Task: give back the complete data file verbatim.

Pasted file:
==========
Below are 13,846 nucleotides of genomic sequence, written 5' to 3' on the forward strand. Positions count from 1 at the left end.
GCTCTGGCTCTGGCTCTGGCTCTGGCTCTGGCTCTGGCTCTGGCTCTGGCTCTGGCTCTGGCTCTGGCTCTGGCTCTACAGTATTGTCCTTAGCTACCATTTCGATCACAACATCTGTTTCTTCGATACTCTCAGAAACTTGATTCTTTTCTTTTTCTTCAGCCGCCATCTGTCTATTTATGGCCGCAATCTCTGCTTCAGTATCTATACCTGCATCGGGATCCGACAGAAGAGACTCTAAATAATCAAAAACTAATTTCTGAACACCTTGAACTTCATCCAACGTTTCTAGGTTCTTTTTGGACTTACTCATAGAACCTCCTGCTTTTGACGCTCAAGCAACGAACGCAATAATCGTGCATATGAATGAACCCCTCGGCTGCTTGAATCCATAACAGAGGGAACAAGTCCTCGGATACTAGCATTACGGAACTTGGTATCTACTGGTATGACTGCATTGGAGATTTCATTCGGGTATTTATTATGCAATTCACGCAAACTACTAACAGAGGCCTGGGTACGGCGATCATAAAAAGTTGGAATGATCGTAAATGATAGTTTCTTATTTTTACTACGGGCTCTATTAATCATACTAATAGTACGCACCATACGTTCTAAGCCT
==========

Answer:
Below are 13,846 nucleotides of genomic sequence, written 5' to 3' on the forward strand. Positions count from 1 at the left end.
GCTCTGGCTCTGGCTCTGGCTCTGGCTCTGGCTCTGGCTCTGGCTCTGGCTCTGGCTCTGGCTCTGGCTCTGGCTCTACAGTATTGTCCTTAGCTACCATTTCGATCACAACATCTGTTTCTTCGATACTCTCAGAAACTTGATTCTTTTCTTTTTCTTCAGCCGCCATCTGTCTATTTATGGCCGCAATCTCTGCTTCAGTATCTATACCTGCATCGGGATCCGACAGAAGAGACTCTAAATAATCAAAAACTAATTTCTGAACACCTTGAACTTCATCCAACGTTTCTAGGTTCTTTTTGGACTTACTCATAGAACCTCCTGCTTTTGACGCTCAAGCAACGAACGCAATAATCGTGCATATGAATGAACCCCTCGGCTGCTTGAATCCATAACAGAGGGAACAAGTCCTCGGATACTAGCATTACGGAACTTGGTATCTACTGGTATGACTGCATTGGAGATTTCATTCGGGTATTTATTATGCAATTCACGCAAACTACTAACAGAGGCCTGGGTACGGCGATCATAAAAAGTTGGAATGATCGTAAATGATAGTTTCTTATTTTTACTACGGGCTCTATTAATCATACTAATAGTACGCACCATACGTTCTAAGCCT